“This has become a pandemic of the unvaccinated, worsened by people taking risks, such as gathering together indoors, without masks,” Remington said. “The vaccine has been very effective in preventing serious illness, and death. The fact that the delta variant is so much more contagious, means that we cannot rely on the vaccine alone, but need to reduce the risks of getting infected and infecting others.”

Group Health partners with UW and Meriter clinics, adds mental health program

Wisconsin State Journal

Group Health has six of its own clinics in the greater Madison area and already lets patients go to 13 other clinics, including seven at UW Health and three at Access Community Health Centers. Under a new partnership with UW Health and UnityPoint Health-Meriter, members will be able to go to 12 more UW clinics and seven at Meriter.

UW Health rebrands pediatric care to UW Health Kids


UW Health’s pediatric services now have a new name: “UW Health Kids.”According to a press release, UW Health Kids is care from “infancy to adulthood.” That means everything from basic care, like checkups or vaccinations, to specialty care for complex diseases and preventative care.

STEM Major Spotlight: Health Promotion and Health Equity

Daily Cardinal

Interested in the medical field but not sure about med school, or not enthusiastic about taking lots of physics and math? You should consider majoring in Health Promotion and Health Equity. HPHE student Jordan Gao gave us the details of this fascinating field of study.

‘It’s Criminal’: Milwaukeeans Call for Speedier Lead Pipeline Removal to Cut Childhood Poisoning

PBS Wisconsin

Quoted: Henry Anderson, a University of Wisconsin-Madison professor of population health and expert on environmental and occupational diseases, said prioritizing paint hazards made sense — particularly for protecting toddlers who can cruise around a house.

“There’s so much more lead in a paint chip than there is in a glass of water,” said Anderson, Wisconsin’s former state chief medical officer. “When there’s an old house, it has paint chipping off the walls, they are crawling around, putting their hands in their mouth — and hands are sticky. And so ingestion of paint chips remains important.”

Report: COVID-19 Pandemic Driving Wisconsin’s Alcohol Sales

Wisconsin Public Radio

Quoted: National studies show people have been consuming more alcohol, especially women with young children, during the pandemic, said Julia Sherman, coordinator for the Wisconsin Alcohol Policy Project at the University of Wisconsin-Madison Law School. She said other research has found that people who increased alcohol consumption to cope with natural disasters, like Hurricane Katrina, didn’t slow their drinking afterward.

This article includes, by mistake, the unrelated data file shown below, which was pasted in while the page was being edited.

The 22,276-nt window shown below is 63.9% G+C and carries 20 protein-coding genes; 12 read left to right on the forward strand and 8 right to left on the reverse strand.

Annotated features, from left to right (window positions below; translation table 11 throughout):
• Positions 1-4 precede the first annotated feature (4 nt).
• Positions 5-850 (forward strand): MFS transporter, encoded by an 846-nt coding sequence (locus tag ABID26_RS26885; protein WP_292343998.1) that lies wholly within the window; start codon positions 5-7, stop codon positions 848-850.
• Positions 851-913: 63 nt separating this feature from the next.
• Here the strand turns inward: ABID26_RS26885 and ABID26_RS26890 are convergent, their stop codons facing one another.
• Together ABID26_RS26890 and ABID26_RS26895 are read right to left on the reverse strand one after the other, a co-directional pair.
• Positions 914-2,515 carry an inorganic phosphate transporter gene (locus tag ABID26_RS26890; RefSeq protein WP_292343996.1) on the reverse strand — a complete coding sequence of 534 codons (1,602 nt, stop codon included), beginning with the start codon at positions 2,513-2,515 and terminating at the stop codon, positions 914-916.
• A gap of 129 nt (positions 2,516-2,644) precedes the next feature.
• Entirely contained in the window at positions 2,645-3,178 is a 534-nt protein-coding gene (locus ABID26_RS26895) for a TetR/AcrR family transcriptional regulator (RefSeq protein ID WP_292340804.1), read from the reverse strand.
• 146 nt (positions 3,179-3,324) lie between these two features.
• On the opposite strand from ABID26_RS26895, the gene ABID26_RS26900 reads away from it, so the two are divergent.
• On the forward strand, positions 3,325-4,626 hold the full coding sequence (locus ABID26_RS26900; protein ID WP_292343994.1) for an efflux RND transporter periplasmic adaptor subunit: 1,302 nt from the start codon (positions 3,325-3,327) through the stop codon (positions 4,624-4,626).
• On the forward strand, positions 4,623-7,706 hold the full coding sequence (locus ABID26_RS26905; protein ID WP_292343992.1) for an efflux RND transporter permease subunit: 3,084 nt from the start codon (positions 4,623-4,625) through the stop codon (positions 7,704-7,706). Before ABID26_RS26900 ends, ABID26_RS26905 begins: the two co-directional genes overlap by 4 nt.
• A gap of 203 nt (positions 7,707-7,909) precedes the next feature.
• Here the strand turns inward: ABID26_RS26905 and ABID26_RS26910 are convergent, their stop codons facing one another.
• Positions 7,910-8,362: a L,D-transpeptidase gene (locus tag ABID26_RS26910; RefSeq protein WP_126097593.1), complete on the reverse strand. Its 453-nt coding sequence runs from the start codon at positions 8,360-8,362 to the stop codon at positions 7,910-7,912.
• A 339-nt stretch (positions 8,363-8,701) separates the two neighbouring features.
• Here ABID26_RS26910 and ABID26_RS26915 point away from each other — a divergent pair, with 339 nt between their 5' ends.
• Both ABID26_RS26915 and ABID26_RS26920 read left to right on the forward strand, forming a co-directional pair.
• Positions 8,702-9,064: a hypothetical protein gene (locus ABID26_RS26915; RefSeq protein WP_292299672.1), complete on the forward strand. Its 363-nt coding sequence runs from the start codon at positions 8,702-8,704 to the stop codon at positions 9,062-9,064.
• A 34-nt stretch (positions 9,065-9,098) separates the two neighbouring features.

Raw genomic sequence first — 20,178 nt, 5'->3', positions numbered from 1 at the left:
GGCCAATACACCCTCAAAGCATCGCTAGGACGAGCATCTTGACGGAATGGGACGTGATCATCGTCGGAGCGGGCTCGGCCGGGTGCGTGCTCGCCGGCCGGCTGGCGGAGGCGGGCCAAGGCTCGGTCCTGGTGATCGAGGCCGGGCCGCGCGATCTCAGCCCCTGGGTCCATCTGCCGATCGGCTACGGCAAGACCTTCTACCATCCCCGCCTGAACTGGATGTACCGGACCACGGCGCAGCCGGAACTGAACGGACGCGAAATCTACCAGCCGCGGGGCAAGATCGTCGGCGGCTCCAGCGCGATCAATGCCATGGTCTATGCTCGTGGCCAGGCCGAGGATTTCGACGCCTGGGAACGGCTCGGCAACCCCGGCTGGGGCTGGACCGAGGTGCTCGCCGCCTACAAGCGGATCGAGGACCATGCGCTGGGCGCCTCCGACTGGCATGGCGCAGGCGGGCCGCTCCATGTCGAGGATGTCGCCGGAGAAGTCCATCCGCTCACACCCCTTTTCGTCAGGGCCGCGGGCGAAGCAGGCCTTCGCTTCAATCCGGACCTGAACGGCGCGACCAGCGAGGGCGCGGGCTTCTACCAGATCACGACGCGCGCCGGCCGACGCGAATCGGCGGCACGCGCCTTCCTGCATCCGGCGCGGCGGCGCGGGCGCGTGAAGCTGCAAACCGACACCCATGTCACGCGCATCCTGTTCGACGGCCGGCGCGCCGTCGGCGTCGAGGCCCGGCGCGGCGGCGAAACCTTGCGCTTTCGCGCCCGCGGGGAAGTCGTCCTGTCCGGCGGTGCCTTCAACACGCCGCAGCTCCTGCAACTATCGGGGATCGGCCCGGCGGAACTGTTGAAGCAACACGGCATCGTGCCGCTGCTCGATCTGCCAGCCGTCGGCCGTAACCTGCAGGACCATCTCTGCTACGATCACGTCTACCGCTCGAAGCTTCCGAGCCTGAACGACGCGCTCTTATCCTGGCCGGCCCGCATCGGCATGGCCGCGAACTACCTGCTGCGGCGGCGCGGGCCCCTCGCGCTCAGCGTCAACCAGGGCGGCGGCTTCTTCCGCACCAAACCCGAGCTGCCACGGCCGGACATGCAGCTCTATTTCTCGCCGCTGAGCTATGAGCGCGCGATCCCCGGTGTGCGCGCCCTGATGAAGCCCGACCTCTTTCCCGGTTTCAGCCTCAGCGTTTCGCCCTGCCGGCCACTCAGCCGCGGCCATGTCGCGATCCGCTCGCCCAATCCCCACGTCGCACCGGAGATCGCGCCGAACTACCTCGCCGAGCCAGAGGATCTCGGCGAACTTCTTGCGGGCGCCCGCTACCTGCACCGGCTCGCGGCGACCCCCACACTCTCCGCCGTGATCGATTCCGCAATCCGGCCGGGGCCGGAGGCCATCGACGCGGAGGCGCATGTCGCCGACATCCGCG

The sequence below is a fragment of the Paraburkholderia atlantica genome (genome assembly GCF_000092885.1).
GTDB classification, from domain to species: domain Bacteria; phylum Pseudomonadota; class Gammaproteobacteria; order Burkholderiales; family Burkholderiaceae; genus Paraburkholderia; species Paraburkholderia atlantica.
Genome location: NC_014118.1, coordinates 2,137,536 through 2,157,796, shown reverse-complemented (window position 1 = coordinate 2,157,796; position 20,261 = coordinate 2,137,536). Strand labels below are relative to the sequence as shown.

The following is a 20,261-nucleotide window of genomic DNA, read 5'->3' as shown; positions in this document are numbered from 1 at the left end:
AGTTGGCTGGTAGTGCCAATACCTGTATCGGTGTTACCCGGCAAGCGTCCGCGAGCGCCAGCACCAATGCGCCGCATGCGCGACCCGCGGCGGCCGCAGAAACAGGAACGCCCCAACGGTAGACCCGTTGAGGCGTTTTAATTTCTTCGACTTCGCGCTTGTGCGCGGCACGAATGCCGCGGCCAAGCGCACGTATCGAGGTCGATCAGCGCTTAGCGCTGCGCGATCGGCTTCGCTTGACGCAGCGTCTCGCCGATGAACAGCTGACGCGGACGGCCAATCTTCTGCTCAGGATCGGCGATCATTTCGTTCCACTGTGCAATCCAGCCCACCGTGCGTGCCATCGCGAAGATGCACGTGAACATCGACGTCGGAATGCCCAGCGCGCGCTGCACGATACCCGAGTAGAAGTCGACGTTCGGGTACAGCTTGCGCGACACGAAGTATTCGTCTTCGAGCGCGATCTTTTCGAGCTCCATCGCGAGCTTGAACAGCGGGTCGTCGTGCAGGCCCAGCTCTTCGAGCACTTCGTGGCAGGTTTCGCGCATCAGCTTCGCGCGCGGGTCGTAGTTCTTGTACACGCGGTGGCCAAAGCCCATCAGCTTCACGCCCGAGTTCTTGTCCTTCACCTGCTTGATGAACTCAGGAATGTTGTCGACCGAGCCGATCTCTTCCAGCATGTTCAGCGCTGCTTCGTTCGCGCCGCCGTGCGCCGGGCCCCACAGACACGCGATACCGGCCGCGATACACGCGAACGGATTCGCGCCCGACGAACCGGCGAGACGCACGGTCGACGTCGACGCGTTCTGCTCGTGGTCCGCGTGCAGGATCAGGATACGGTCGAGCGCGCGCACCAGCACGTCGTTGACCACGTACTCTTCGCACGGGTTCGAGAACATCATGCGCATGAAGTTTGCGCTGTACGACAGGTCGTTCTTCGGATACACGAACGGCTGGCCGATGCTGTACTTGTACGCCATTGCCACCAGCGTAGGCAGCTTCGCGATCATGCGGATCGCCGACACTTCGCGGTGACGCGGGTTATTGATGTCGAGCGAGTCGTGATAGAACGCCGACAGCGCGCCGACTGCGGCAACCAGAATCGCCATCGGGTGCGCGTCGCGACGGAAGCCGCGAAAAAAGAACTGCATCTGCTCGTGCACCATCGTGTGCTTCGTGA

“And that is the big question,” said Sherman. “Will the drinking subside as this crisis fades? As we are able to get back to normal or the new normal? Will we all go back to the previous level of alcohol consumption? And based on this other reporting, it’s not as likely as we might hope.”

One year later: An update on the UW Health AstraZeneca trial


On September 2, 2020, participants in Dane County became some of the very first to get a COVID-19 vaccine. Dr. Jeff Pothof, the Chief Quality Officer for UW Health, was one of them.“It was impossible to predict all the twists and turns that would happen in the next 365 days,” said Pothof.

From HBO/Showtime production to UW Health doctor; how witnessing 9/11 changed her life


Dr. Lisa Arkin, the Director of Pediatric Dermatology at UW School of Medicine, says working with children and their families is what she was put on this earth to do. A career she only discovered after the terrorist attacks in NYC on September 11, 2001.At the time of the attacks, Arkin was working as a story editor for HBO and Showtime. But on 9/11, she was called in for jury duty.

UW-Madison reports 90% of campus fully vaccinated even without vaccine mandate

Wisconsin State Journal

UW-Madison reported on Thursday that nine out of every 10 members of the campus community are fully vaccinated — even without mandating students and employees to get the shot.  “I’m proud of our students and employees for taking this important step to protect themselves and others,” Chancellor Rebecca Blank said in an announcement. “And I’m grateful to our staff, who worked tirelessly to achieve these results.”